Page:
Content is a huge part of marketing now, and it goes hand-in-hand with social. What role do you see content playing in affecting search?
Content is the reason search exists and it’s what people create and share on the social web. The content companies and organizations produce is how Google makes it’s money – by running ads next to our content. Making our content easy for search engines to find, copy, organize and sort benefits Google (better contextual ad matching), it benefits companies (brand content is easy to find when consumers need it most) and it benefits users (useful information is just a Google search away).
From a marketing perspective, content marketing is about the customer information journey. Discover, Consume, Act. Creating content just for better search engine visibility completely ignores the most important audience for our content: humans. And last time I checked, it’s people that pay companies for product and services, not Google.com.
To be effective, content needs to be accountable to how it will Attract, Engage and Convert customers. The SEO impact is relevant to making a brand’s content become the best answer wherever buyers are looking, especially in search. The mistake many content marketers make is to develop amazing content without any consideration for how the target audience will search to find that kind of content. Alternatively, SEOs often over-prioritize the value of optimization compared to content utility and user experience.
The only thing worse than no SEO is all SEO.
A good example of the kind of content that’s accountable to Attract, Engage, Convert relevant to SEO and social media are the conference eBooks we create.
For Content Marketing World last year, we created an eBook about content marketers “who rock” with major brands and thought leaders as contributors.
The impact on search visibility was that the content attracted significant keywords references and organic links. All links were attracted through great content and a small amount of outreach.
The impact on social media visibility and engagement was through the participating thought leaders and influencers relevant to the topic of content marketing, talking about and sharing links to the content marketing eBook with their communities.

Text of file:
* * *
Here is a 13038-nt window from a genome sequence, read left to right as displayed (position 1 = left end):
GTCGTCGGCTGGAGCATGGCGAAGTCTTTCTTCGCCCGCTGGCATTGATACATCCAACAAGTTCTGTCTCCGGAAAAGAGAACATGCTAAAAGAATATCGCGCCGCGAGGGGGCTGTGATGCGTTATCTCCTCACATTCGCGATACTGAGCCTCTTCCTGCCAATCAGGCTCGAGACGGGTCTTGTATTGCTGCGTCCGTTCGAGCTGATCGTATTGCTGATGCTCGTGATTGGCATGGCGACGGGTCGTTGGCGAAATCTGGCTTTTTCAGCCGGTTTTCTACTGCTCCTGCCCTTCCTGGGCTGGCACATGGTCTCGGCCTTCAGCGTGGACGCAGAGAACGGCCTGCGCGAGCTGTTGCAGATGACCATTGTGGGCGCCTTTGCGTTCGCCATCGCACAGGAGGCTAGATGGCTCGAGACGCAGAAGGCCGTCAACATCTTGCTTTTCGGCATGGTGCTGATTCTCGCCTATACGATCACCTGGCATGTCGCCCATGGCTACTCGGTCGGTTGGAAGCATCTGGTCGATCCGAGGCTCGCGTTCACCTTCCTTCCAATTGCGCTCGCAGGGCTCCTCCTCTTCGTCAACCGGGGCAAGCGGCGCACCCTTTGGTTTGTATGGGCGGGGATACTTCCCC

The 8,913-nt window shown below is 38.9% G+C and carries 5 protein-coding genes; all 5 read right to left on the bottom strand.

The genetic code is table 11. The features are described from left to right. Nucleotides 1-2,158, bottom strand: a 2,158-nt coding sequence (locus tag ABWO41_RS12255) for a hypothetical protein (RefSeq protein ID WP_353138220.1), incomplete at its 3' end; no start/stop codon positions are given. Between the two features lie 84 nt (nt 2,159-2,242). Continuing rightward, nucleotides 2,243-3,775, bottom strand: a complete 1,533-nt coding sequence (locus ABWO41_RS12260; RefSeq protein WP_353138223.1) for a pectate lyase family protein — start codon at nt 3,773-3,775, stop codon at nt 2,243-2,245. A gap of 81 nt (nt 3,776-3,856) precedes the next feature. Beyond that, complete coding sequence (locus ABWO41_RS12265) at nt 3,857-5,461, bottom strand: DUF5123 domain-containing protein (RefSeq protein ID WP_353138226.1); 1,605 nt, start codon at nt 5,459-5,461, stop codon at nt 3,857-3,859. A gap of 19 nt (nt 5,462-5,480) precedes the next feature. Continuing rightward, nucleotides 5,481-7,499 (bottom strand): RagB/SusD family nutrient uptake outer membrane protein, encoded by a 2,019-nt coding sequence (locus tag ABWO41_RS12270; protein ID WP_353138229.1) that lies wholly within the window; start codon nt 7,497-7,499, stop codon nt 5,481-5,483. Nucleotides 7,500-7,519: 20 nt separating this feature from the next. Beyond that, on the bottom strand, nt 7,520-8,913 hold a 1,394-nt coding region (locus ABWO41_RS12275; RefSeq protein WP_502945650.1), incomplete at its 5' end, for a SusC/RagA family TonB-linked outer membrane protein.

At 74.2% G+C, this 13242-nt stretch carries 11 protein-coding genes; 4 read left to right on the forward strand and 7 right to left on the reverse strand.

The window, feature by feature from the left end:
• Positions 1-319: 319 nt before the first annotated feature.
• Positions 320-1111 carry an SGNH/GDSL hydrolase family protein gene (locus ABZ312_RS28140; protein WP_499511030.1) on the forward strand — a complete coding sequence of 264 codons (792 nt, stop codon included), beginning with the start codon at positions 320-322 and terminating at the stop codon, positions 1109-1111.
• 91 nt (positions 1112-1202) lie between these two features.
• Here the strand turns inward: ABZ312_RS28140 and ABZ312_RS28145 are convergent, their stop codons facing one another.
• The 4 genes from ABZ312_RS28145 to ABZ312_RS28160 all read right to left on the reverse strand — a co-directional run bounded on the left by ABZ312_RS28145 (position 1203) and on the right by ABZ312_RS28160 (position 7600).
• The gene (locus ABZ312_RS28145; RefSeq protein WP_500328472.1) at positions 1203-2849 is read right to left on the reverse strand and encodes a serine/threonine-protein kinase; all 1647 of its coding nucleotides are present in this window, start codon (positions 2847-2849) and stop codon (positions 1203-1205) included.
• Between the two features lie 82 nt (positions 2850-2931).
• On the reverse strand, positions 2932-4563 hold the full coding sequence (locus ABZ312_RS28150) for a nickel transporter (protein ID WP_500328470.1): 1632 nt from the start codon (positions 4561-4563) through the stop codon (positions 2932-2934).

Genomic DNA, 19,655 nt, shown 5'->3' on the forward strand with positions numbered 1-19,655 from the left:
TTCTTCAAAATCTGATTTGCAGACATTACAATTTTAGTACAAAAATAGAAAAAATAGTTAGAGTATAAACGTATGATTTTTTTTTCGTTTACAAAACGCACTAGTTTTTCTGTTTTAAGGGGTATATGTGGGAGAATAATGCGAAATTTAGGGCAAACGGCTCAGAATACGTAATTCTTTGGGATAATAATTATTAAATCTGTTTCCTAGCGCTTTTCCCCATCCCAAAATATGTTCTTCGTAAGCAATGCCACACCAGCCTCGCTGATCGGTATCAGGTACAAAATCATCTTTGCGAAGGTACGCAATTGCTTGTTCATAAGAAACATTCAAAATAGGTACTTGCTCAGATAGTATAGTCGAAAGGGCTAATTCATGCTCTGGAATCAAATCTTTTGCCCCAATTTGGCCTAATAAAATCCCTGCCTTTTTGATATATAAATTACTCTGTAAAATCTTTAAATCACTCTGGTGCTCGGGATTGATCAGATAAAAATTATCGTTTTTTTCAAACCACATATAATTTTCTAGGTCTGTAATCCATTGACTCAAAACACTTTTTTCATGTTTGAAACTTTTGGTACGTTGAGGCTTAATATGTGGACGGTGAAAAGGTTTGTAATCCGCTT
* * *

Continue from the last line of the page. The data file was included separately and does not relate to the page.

With each attraction and engagement of a potential customer, there’s an opportunity to “convert” them to the next step, whatever that might be. Offering the option to get more in-depth information via email is an ideal way for interested visitors to get introduced to your company’s products and services through useful content.
Getting social, SEO and Email to work together is a matter of how you view the business and marketing goals you’re after. By understanding the customer journey as they use social media to discover, search engines to validate, and email to commit to learning more, companies can be far more effective at planning an integrated content marketing program. Creating a great customer experience across channels from Google to Twitter to the email communications will help achieve multiple business goals including customer acquisition, revenue and retention.
Integrated marketing in action is to be the best answer, wherever your customers are looking.
It’s really difficult to create a consistent customer experience across channels if content, search optimization, social media and email marketing efforts are not integrated. Leave the silos to the farmers and focus on optimizing your content and networks to become the best answer, wherever your customers are looking.
There’s far more to this topic than what I’ve discussed here and both DJ and Teresa provided highly valuable insights into business objectives based marketing and the roles of social listening, email and social media alignment, They also had great examples of brands using social and email and further insights into breaking down silos between these marketing disciplines.